The crate, when used correctly, has many advantages for both you and your pet. With a pet that is crate trained, you can:
- Enjoy complete peace of mind when leaving your dog at home alone, knowing that nothing will be soiled or destroyed and that he is comfortable, protected, and not developing bad habits.
- Housebreak your dog more quickly by using the close confinement to encourage control, establish a regular routine for outdoor elimination, and to prevent accidents at night or when left alone.
- Effectively confine your dog at times when he may be underfoot (meals, family activities, guests, workmen, etc.), over-excited or bothered by too much confusion, too many children, or illness. Travel with your dog without risk of the driver being dangerously distracted or the dog getting loose and lost.
Your dog can:
- Enjoy the privacy and security of a “den” of his own, to which he can retreat when tired, stressed, or ill.
- Avoid much of the fear/confusion/punishment caused by your reaction to problem behavior.
- More easily learn to control his bowels and to associate elimination only with the outdoors or other designated location.
- Be spared the loneliness and frustration of having to be isolated (basement, garage, outside) from comfortable indoor surroundings when being restricted or left alone.
- Be conveniently included in family outings, visits, and trips, instead of being left behind at home. You want to enjoy your pet and be pleased with his behavior. Your dog wants little more from life than to please you. A dog crate can help to make your relationship what each of you wants and needs it to be.
The crate should always be large enough to permit the dog to stretch out flat on his side without being cramped and to sit up without hitting his head on top. It is always better to use a crate a little too large rather than one too small.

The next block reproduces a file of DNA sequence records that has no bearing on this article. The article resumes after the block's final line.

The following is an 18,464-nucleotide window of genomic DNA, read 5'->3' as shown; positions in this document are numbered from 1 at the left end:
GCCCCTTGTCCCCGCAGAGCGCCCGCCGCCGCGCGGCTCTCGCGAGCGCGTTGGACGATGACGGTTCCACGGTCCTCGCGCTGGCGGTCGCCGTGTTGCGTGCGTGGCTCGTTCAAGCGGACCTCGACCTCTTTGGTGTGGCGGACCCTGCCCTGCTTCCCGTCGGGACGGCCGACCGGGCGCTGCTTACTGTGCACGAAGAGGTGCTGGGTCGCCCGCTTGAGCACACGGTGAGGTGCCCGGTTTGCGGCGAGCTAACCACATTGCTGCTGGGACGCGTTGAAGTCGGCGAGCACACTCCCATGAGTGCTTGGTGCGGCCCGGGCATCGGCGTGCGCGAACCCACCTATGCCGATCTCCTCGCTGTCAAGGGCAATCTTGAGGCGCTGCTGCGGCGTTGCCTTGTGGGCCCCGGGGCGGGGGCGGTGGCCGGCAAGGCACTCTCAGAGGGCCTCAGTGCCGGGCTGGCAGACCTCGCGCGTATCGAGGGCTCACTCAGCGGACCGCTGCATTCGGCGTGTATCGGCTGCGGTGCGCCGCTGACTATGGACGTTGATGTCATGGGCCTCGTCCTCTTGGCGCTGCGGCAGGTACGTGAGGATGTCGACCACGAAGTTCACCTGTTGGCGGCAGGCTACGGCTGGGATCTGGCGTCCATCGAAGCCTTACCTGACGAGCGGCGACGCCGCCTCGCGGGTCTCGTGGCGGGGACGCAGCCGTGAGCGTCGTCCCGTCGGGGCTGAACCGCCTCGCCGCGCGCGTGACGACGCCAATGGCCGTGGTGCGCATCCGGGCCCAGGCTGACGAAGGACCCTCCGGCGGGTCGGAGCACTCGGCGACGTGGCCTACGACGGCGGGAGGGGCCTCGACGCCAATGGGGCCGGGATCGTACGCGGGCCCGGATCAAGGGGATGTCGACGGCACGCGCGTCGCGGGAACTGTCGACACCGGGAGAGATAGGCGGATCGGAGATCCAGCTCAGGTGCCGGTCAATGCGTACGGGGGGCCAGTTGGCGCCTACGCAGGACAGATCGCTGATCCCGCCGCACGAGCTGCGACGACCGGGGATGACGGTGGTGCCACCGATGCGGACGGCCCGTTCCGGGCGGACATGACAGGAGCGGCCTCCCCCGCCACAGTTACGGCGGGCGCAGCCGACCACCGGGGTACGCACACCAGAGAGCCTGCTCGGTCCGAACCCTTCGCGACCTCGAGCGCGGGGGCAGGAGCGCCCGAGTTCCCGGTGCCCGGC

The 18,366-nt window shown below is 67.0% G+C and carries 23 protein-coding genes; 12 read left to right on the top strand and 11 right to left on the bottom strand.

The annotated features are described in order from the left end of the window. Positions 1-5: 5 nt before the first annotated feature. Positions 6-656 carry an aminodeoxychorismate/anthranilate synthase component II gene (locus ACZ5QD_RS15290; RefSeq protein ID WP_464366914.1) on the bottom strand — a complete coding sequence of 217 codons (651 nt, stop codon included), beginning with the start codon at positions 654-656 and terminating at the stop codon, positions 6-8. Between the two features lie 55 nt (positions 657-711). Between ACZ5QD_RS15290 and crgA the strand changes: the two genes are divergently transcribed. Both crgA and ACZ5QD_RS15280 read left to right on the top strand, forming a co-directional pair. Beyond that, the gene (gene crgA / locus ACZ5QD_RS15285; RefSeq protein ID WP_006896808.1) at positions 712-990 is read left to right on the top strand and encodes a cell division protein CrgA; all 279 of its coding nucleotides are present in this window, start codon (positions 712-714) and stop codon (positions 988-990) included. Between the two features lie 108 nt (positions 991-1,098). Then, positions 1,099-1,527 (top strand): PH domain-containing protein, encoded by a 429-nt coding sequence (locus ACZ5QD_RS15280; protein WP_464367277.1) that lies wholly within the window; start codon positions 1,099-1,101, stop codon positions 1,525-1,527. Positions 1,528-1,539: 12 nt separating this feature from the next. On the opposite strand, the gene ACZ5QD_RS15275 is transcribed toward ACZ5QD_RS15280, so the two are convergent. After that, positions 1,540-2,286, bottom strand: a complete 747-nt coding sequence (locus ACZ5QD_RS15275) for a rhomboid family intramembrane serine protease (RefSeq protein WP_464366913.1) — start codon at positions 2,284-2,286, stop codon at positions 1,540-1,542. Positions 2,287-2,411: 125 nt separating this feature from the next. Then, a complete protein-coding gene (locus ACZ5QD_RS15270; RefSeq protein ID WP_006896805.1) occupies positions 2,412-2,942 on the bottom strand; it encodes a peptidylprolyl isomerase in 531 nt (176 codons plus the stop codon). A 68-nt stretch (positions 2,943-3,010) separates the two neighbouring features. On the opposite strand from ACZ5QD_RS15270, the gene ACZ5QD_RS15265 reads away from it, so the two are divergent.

Since one of the main reasons for using a crate is to confine a dog without making him feel isolated or banished, it should be placed in, or as close to, a “people” area-kitchen, family room, etc. To provide even a greater sense of security and privacy, it should be put in a corner.
Crating a puppy
A young puppy (8-16 weeks) should normally have no problem accepting a crate as his/her own place. Any complaining at first is not caused by the crate, but by learning to accept the new controls on the environment. Actually, the crate will help puppy in adapting more easily and quickly to their new world. For bedding, use a towel or small blanket that can be easily washed. Also, you might include some freshly worn article of clothing such as a T-shirt. Avoid putting newspaper in or under the crate since its odour may encourage elimination.
Make it clear to all family members that the crate is not a playhouse. It is meant to be a “special” room for the puppy whose rights should be recognized and respected. You should however accustom the puppy from the start to letting you reach into the crate at any time, lest he become overprotective of it.
Establish a “crate routine” immediately, closing the puppy in it at regular intervals during the day (his own nap times can guide you) and whenever he must be left alone for up to 3-4 hours. Give him/her a chew toy for distraction and be sure to remove the collar and tags which could get caught in the crate.
The puppy should be shown no attention while in the crate. Any attention shown to the puppy will simply cause the puppy to believe that whining, crying, etc., is all that is needed to gain more attention.
The puppy should be taken outside last thing every night before being put into the crate. Immediately when the puppy is removed from the crate in the morning, he/she should be taken outside to the chosen area for eliminations. If your puppy wakes up through the night, you can very quietly and calmly take it outside to eliminate, then place it back in the crate for the rest of the night. Try to keep as many lights off as possible so the puppy doesn’t think it’s time to get up for the day.
Always feed the puppy early enough to allow ample time for eliminations after eating before placing in the crate. This can be up to one hour, depending on the dog. Simply clock the time after eating until the bowel movement occurs to determine the time interval for your puppy.